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Meta’s New Large-Language Model to Run on Intel and Qualcomm Hardware

In a landmark move that promises to reshape the semiconductor landscape in the United States, Micron Technology Inc. is on the brink of receiving a staggering $6.1 billion in grants from the U.S. Commerce Department. This monumental funding, sourced from the CHIPS and Science Act, is earmarked for a series of ambitious domestic factory projects that could significantly bolster American semiconductor production.

The open-source large-language model will soon be available on major hardware platforms.

Meta has released Llama 3, the newest large language model (LLM) for a safer, more accurate generative AI experience. Along with the LLM, Meta introduced Llama Guard 2, Code Shield, and CyberSec Eval 2 trust and safety tools to help ensure compliance with industry and user safety expectations. While Meta is still developing Llama 3 AI models, the company is releasing the first two models to the public now.

The open-source Llama 3 bakes safety into the models and provides multi-platform hardware support. Meta notes that support for Llama 3 will soon be available on all major platforms, including cloud providers and model API providers. Companies to soon host the Llama 3 LLM include AWS, Databricks, Google Cloud, Hugging Face, Kaggle, IBM WatsonX, Microsoft Azure, Nvidia NIM, and Snowflake. The LLM will also be supported on hardware from AMD, AWS, Dell, Intel, Nvidia, and Qualcomm.

Qualcomm and Intel Quick to Run Llama 3 on Hardware Platforms

Processors for generative AI must move large amounts of data quickly and process math in massively parallel operations. This is true for all types of processors, be it graphics processing units (GPUs), neural processing units (NPUs), or tensor processing units (TPUs) in concert with high-powered CPUs. GPUs, NPUs, and TPUs can be standalone high-powered co-processors or cores integrated into system-on-chip (SoC) processors. 

Qualcomm uses an SoC approach to bring Llama 3 to its mobile processors. The company worked with Meta during Llama 3 development to ensure that the LLM would be compatible with its flagship Snapdragon products. The Snapdragon processors come with AI-capable NPU, CPU, and GPU cores.

Intel also collaborated with Meta in developing Llama 3 for data center-level processors. Intel optimized its Gaudi 2 AI accelerators for Llama 2, Meta’s prior version of the LLM, and has now demonstrated the accelerators’ compatibility with Llama 3. Intel’s Xeon, Core Ultra, and Arc processors have also been validated with Llama 3.

How Do LLM’s, Particularly Llama 3, Work?

AI LLMs interpret a data set and convert it to a machine-interpretable set. This allows generative AI to duplicate a human-like experience of building on a prior knowledge base. The modeling process does this by tokenizing words, much like a software compiler takes keywords and tokenizes them into CPU opcodes. Rules like grammar, syntax, and punctuation are tokenized into the governance for the AI interpretation and generation of output.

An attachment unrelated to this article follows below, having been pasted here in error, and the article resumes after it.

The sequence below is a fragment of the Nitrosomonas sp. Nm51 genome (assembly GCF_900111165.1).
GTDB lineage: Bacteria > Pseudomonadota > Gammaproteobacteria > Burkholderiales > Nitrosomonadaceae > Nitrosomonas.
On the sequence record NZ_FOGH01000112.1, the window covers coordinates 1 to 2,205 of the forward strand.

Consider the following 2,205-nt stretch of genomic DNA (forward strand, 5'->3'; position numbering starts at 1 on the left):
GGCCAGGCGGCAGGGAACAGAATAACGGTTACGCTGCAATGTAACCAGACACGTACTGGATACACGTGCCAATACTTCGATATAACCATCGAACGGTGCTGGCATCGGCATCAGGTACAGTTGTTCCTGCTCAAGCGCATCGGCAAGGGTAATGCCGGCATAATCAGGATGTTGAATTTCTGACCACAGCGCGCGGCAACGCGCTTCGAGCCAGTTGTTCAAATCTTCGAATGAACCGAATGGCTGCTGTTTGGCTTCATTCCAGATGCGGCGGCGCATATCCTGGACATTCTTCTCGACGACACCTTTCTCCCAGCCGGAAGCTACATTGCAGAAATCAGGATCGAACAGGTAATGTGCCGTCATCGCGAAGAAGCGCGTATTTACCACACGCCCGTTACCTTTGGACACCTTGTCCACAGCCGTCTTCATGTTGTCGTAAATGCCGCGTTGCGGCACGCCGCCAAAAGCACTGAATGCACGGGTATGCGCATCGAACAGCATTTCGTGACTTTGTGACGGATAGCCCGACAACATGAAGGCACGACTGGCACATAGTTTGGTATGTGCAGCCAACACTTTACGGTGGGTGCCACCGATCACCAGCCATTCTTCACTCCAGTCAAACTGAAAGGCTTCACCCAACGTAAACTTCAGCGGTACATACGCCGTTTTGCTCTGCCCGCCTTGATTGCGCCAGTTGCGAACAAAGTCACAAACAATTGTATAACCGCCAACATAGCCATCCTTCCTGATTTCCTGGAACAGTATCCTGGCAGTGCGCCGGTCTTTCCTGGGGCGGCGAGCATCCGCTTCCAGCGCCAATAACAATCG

The more parameters are tokenized, the more accurate and human-like the output will be. However, the number of parameters must be balanced with the computing load to tokenize, apply rules, and interpret. Llama 3 comes in two different models, one with eight billion parameters targeted at high-end edge AI, such as that used in phone processors, and one with 70 billion targeted at larger data center systems.

Llama 3 uses a 128-K token vocabulary for efficient encoding. It uses grouped query attention (GQA) for both 8B and 70B models. The models were trained with sequences of 8,192 tokens. Meta used a mask to prevent self-attention from crossing document barriers.

In zero-shot learning (0-shot) tests, the AI model is not specifically trained on the data used in the question. For example, the AI model will be asked to identify a duck when it has not been trained with examples of ducks. Instead, it must infer a result based on semantic relationships.

In n-shot learning (n > 0) tests, the model has been trained with at least n examples of test question data. Chain of thought (CoT) tests AI reasoning for complex tasks like math and physics. Meta tested Llama with a new human evaluation set containing 1,800 prompts covering 12 common use cases.

Meta Considers AI Safety

With more than a year of broad AI use by the general public, issues of safety, accuracy, and reliability have risen to the forefront. Meta has taken these concerns into consideration, allowing AI developers to fine-tune the models for safety in each application.

Meta maintains separation between the test cases and the model developers to prevent unintentional overfitting. LLM overfitting occurs when a complex model essentially memorizes the training data rather than learning how to utilize the underlying patterns. With overfilling, an LLM would be very effective with training data but would have limited ability to work with new or different data. A badly overfitted LLM will mimic well but won’t think on its own.

Llama 3’s Next Steps

AI is a work in progress and will be for quite some time, and the Meta Llama 3 LLM under development is no exception.

Though Meta made public the 8B and 70B models, the company is still training the 400B parameter version. And while the 400 billion parameters show improvements in accuracy with a larger parameter set, comparing 400B+ numbers to the 8B and 70B performance chart reveals non-linear returns in some of the benchmarks. It’s easy, then, to infer that the higher AI hardware requirements are not going to slow down anytime soon.

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